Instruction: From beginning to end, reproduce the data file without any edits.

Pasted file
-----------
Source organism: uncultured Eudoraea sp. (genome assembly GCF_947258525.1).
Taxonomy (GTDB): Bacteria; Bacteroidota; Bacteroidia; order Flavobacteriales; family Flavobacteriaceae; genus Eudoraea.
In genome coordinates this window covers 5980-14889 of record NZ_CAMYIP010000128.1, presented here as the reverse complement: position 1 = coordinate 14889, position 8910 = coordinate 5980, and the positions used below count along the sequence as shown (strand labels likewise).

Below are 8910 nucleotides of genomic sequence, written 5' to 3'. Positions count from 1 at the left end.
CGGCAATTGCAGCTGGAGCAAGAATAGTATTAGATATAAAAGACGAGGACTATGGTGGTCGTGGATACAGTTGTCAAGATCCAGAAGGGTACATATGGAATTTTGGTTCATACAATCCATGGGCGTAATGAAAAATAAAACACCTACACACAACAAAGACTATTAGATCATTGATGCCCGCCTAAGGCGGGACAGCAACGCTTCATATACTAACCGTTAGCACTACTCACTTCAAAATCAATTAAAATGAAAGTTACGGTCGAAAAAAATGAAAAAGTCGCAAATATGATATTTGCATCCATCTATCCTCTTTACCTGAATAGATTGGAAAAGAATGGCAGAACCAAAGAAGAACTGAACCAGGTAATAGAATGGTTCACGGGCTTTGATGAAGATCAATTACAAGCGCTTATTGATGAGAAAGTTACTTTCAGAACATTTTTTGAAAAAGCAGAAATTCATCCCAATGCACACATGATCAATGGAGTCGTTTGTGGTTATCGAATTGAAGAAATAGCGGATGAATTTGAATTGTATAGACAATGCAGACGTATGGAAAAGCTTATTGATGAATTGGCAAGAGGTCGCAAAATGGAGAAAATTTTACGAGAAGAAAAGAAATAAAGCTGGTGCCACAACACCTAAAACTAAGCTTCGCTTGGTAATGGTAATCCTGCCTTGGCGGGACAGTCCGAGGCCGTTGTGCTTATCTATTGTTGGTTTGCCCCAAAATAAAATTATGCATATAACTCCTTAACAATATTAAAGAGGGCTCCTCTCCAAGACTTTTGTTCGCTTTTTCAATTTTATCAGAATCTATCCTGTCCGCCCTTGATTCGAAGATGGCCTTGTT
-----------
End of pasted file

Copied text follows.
Source organism: uncultured Eudoraea sp. (genome assembly GCF_947258525.1).
Taxonomy (GTDB): Bacteria; Bacteroidota; Bacteroidia; order Flavobacteriales; family Flavobacteriaceae; genus Eudoraea.
In genome coordinates this window covers 5980-14889 of record NZ_CAMYIP010000128.1, presented here as the reverse complement: position 1 = coordinate 14889, position 8910 = coordinate 5980, and the positions used below count along the sequence as shown (strand labels likewise).

Below are 8910 nucleotides of genomic sequence, written 5' to 3'. Positions count from 1 at the left end.
CGGCAATTGCAGCTGGAGCAAGAATAGTATTAGATATAAAAGACGAGGACTATGGTGGTCGTGGATACAGTTGTCAAGATCCAGAAGGGTACATATGGAATTTTGGTTCATACAATCCATGGGCGTAATGAAAAATAAAACACCTACACACAACAAAGACTATTAGATCATTGATGCCCGCCTAAGGCGGGACAGCAACGCTTCATATACTAACCGTTAGCACTACTCACTTCAAAATCAATTAAAATGAAAGTTACGGTCGAAAAAAATGAAAAAGTCGCAAATATGATATTTGCATCCATCTATCCTCTTTACCTGAATAGATTGGAAAAGAATGGCAGAACCAAAGAAGAACTGAACCAGGTAATAGAATGGTTCACGGGCTTTGATGAAGATCAATTACAAGCGCTTATTGATGAGAAAGTTACTTTCAGAACATTTTTTGAAAAAGCAGAAATTCATCCCAATGCACACATGATCAATGGAGTCGTTTGTGGTTATCGAATTGAAGAAATAGCGGATGAATTTGAATTGTATAGACAATGCAGACGTATGGAAAAGCTTATTGATGAATTGGCAAGAGGTCGCAAAATGGAGAAAATTTTACGAGAAGAAAAGAAATAAAGCTGGTGCCACAACACCTAAAACTAAGCTTCGCTTGGTAATGGTAATCCTGCCTTGGCGGGACAGTCCGAGGCCGTTGTGCTTATCTATTGTTGGTTTGCCCCAAAATAAAATTATGCATATAACTCCTTAACAATATTAAAGAGGGCTCCTCTCCAAGACTTTTGTTCGCTTTTTCAATTTTATCAGAATCTATCCTGTCCGCCCTTGATTCGAAGATGGCCTTGTT